English

Definition of surprise verb from the Oxford Advanced Learner's Dictionary

      

    surprise

     verb
    verb
    BrE BrE//səˈpraɪz//
     
    ; NAmE NAmE//sərˈpraɪz//
     
    Verb Forms present simple I / you / we / they surprise
    BrE BrE//səˈpraɪz//
     
    ; NAmE NAmE//sərˈpraɪz//
     
    he / she / it surprises
    BrE BrE//səˈpraɪzɪz//
     
    ; NAmE NAmE//sərˈpraɪzɪz//
     
    past simple surprised
    BrE BrE//səˈpraɪzd//
     
    ; NAmE NAmE//sərˈpraɪzd//
     
    past participle surprised
    BrE BrE//səˈpraɪzd//
     
    ; NAmE NAmE//sərˈpraɪzd//
     
    -ing form surprising
    BrE BrE//səˈpraɪzɪŋ//
     
    ; NAmE NAmE//sərˈpraɪzɪŋ//
     
    Surprise
     
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  1. 1  to make somebody feel surprised surprise somebody It wouldn't surprise me if they got married soon. surprise somebody how, what, etc… It's always surprised me how popular he is. it surprises somebody that… It surprises me that you've never sung professionally. it surprises somebody to do something Would it surprise you to know that I'm thinking of leaving? Synonymssurprisestartle amaze stun astonish take somebody aback astoundThese words all mean to make somebody feel surprised.surprise to give somebody the feeling that you get when something happens that you do not expect or do not understand, or something that you do expect does not happen; to make somebody feel surprised:The outcome didn’t surprise me at all.startle to surprise somebody suddenly in a way that slightly shocks or frightens them:Sorry, I didn’t mean to startle you. The explosion startled the horse.amaze to surprise somebody very much:Just the huge size of the place amazed her.stun (rather informal) (often in newspapers) to surprise or shock somebody so much that they cannot think clearly or speakastonish to surprise somebody very much:The news astonished everyone.amaze or astonish?These two words have the same meaning and in most cases you can use either. If you are talking about something that both surprises you and makes you feel ashamed, use astonish:He was astonished by his own stupidity.take somebody aback [usually passive] (especially of something negative) to surprise or shock somebody:We were rather taken aback by her hostile reaction.astound to surprise or shock somebody very much:His arrogance astounded her.Patterns It surprises somebody/​startles somebody/​amazes somebody/​stuns somebody/​astonishes somebody/​takes somebody aback/​astounds somebody to surprise/​startle/​amaze/​stun/​astonish/​astound somebody that… to surprise/​amaze somebody what/​how… to surprise/​startle/​amaze/​stun/​astonish/​astound somebody to know/​find/​learn/​see/​hear… to be surprised/​startled/​stunned into (doing) something See related entries: Surprise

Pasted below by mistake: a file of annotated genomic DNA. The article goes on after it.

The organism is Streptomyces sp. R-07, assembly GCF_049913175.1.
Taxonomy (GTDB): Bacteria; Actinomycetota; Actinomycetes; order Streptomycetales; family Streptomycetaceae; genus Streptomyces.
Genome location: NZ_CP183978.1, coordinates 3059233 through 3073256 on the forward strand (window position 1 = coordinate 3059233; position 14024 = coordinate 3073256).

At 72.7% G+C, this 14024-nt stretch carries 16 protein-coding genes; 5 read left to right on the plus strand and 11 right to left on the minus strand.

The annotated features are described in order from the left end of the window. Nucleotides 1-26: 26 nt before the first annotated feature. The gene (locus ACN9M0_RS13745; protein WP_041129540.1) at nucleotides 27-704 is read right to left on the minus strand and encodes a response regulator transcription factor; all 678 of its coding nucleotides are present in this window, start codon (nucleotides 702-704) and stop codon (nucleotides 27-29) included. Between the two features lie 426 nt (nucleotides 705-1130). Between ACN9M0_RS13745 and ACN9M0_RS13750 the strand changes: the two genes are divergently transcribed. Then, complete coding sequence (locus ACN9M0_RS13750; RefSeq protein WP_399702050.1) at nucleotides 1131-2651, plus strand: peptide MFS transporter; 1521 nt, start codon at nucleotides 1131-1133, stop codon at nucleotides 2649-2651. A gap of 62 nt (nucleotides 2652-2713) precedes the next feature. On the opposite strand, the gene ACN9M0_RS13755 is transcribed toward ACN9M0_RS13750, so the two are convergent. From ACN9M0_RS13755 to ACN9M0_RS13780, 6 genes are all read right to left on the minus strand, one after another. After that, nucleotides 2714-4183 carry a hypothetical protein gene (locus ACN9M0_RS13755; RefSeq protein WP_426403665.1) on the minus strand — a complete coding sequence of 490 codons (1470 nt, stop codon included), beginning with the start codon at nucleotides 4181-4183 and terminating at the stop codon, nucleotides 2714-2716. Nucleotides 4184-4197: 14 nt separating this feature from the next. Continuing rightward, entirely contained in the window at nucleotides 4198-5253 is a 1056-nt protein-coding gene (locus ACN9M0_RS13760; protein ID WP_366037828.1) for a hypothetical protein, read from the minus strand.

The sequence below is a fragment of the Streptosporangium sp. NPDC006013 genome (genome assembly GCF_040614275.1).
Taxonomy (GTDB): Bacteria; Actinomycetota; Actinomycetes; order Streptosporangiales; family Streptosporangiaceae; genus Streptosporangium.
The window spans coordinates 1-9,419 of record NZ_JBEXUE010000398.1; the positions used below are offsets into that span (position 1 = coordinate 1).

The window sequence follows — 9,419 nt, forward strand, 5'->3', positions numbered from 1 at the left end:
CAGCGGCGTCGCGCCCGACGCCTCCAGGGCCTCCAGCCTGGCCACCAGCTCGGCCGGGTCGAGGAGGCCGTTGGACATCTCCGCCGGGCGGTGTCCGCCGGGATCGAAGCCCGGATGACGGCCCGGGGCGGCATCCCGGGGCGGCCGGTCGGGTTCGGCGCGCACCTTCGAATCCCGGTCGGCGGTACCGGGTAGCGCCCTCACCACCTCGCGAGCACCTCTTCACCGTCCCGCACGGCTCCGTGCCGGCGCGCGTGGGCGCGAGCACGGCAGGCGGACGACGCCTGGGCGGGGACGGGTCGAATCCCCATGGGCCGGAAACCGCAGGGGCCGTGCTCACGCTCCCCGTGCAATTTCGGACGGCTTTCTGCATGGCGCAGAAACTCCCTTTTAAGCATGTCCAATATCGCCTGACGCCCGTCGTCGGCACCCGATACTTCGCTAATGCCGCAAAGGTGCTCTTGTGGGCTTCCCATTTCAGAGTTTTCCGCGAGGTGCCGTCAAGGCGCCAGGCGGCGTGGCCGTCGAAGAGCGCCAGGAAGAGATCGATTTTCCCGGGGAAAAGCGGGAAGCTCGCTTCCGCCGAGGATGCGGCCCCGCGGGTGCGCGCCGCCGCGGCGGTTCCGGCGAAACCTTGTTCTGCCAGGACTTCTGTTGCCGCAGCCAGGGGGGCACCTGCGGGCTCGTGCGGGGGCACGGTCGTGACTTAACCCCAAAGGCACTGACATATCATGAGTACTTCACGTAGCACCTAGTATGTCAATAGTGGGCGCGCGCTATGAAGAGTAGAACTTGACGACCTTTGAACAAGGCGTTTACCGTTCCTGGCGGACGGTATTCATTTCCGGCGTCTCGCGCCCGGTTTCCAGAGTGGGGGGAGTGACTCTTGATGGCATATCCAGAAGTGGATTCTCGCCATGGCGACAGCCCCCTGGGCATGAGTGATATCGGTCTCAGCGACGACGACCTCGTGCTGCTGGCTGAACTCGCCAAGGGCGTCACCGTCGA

2. 2surprise somebody to attack, discover, etc., somebody suddenly and unexpectedly The army attacked at night to surprise the rebels. We arrived home early and surprised a burglar trying to break in. See related entries: Surprise
  3. Word Origin late Middle English (in the sense ‘unexpected seizure of a place, or attack on troops’): from Old French, feminine past participle of surprendre, from medieval Latin superprehendere ‘seize’.Extra examples It wouldn’t surprise me if they announced they were going to get married. It wouldn’t surprise me if they got married. The outcome did not surprise me at all. They wanted to surprise their mother and get the breakfast ready. It surprises me that you’ve never sung professionally. It’s always surprised me how popular he is. Would it surprise you to know that I’m thinking of leaving the firm?
See the Oxford Advanced American Dictionary entry: surprise